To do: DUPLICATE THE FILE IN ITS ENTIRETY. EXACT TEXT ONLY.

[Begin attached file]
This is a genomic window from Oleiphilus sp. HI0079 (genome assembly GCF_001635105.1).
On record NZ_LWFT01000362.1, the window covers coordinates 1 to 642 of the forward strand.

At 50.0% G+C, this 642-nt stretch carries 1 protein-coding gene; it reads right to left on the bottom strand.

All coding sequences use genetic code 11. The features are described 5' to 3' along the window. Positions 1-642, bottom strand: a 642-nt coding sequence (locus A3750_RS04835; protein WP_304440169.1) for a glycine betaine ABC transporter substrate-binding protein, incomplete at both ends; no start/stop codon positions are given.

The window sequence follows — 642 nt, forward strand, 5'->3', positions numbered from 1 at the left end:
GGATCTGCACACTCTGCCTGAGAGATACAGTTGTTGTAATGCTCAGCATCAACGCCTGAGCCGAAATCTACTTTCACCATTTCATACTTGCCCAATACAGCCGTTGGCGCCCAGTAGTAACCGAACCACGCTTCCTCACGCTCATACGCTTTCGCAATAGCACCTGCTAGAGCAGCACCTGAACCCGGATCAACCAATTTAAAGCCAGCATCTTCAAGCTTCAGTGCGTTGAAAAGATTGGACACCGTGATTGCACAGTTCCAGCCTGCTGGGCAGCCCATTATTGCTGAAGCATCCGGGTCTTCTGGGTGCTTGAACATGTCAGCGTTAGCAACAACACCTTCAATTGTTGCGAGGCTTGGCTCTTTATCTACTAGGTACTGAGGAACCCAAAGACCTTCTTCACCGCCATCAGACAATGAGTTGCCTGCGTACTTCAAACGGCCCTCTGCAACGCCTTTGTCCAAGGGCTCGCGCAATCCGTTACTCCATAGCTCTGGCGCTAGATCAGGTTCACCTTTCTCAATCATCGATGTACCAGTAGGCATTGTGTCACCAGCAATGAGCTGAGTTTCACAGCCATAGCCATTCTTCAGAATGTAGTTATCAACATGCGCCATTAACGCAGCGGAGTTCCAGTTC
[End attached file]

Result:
This is a genomic window from Oleiphilus sp. HI0079 (genome assembly GCF_001635105.1).
On record NZ_LWFT01000362.1, the window covers coordinates 1 to 642 of the forward strand.

At 50.0% G+C, this 642-nt stretch carries 1 protein-coding gene; it reads right to left on the bottom strand.

All coding sequences use genetic code 11. The features are described 5' to 3' along the window. Positions 1-642, bottom strand: a 642-nt coding sequence (locus A3750_RS04835; protein WP_304440169.1) for a glycine betaine ABC transporter substrate-binding protein, incomplete at both ends; no start/stop codon positions are given.

The window sequence follows — 642 nt, forward strand, 5'->3', positions numbered from 1 at the left end:
GGATCTGCACACTCTGCCTGAGAGATACAGTTGTTGTAATGCTCAGCATCAACGCCTGAGCCGAAATCTACTTTCACCATTTCATACTTGCCCAATACAGCCGTTGGCGCCCAGTAGTAACCGAACCACGCTTCCTCACGCTCATACGCTTTCGCAATAGCACCTGCTAGAGCAGCACCTGAACCCGGATCAACCAATTTAAAGCCAGCATCTTCAAGCTTCAGTGCGTTGAAAAGATTGGACACCGTGATTGCACAGTTCCAGCCTGCTGGGCAGCCCATTATTGCTGAAGCATCCGGGTCTTCTGGGTGCTTGAACATGTCAGCGTTAGCAACAACACCTTCAATTGTTGCGAGGCTTGGCTCTTTATCTACTAGGTACTGAGGAACCCAAAGACCTTCTTCACCGCCATCAGACAATGAGTTGCCTGCGTACTTCAAACGGCCCTCTGCAACGCCTTTGTCCAAGGGCTCGCGCAATCCGTTACTCCATAGCTCTGGCGCTAGATCAGGTTCACCTTTCTCAATCATCGATGTACCAGTAGGCATTGTGTCACCAGCAATGAGCTGAGTTTCACAGCCATAGCCATTCTTCAGAATGTAGTTATCAACATGCGCCATTAACGCAGCGGAGTTCCAGTTC